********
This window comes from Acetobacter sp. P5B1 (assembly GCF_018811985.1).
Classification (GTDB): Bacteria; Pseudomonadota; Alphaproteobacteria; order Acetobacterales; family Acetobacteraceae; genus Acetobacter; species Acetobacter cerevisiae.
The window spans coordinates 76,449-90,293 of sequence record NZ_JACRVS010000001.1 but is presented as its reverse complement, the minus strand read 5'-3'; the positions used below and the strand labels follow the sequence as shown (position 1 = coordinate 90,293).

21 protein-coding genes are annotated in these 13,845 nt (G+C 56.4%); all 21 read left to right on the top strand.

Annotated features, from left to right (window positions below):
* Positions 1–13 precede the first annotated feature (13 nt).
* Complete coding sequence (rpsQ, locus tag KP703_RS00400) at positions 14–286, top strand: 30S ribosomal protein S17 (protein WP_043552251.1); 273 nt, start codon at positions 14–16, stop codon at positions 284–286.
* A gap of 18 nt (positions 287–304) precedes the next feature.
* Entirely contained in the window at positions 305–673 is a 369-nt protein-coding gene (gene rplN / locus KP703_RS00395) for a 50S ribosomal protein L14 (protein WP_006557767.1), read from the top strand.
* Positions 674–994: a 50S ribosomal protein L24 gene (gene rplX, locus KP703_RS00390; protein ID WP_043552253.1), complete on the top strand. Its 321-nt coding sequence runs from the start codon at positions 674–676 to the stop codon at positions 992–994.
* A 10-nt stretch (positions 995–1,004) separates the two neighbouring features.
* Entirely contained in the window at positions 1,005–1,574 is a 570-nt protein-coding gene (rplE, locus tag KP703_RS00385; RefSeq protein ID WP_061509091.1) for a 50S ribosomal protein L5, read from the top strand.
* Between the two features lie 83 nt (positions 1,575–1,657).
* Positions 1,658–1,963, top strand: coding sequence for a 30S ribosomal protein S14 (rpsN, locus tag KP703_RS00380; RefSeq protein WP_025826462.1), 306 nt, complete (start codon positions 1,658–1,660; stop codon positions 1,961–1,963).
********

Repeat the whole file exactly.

This window comes from Acetobacter sp. P5B1 (assembly GCF_018811985.1).
Classification (GTDB): Bacteria; Pseudomonadota; Alphaproteobacteria; order Acetobacterales; family Acetobacteraceae; genus Acetobacter; species Acetobacter cerevisiae.
The window spans coordinates 76,449-90,293 of sequence record NZ_JACRVS010000001.1 but is presented as its reverse complement, the minus strand read 5'-3'; the positions used below and the strand labels follow the sequence as shown (position 1 = coordinate 90,293).

21 protein-coding genes are annotated in these 13,845 nt (G+C 56.4%); all 21 read left to right on the top strand.

Annotated features, from left to right (window positions below):
* Positions 1–13 precede the first annotated feature (13 nt).
* Complete coding sequence (rpsQ, locus tag KP703_RS00400) at positions 14–286, top strand: 30S ribosomal protein S17 (protein WP_043552251.1); 273 nt, start codon at positions 14–16, stop codon at positions 284–286.
* A gap of 18 nt (positions 287–304) precedes the next feature.
* Entirely contained in the window at positions 305–673 is a 369-nt protein-coding gene (gene rplN / locus KP703_RS00395) for a 50S ribosomal protein L14 (protein WP_006557767.1), read from the top strand.
* Positions 674–994: a 50S ribosomal protein L24 gene (gene rplX, locus KP703_RS00390; protein ID WP_043552253.1), complete on the top strand. Its 321-nt coding sequence runs from the start codon at positions 674–676 to the stop codon at positions 992–994.
* A 10-nt stretch (positions 995–1,004) separates the two neighbouring features.
* Entirely contained in the window at positions 1,005–1,574 is a 570-nt protein-coding gene (rplE, locus tag KP703_RS00385; RefSeq protein ID WP_061509091.1) for a 50S ribosomal protein L5, read from the top strand.
* Between the two features lie 83 nt (positions 1,575–1,657).
* Positions 1,658–1,963, top strand: coding sequence for a 30S ribosomal protein S14 (rpsN, locus tag KP703_RS00380; RefSeq protein WP_025826462.1), 306 nt, complete (start codon positions 1,658–1,660; stop codon positions 1,961–1,963).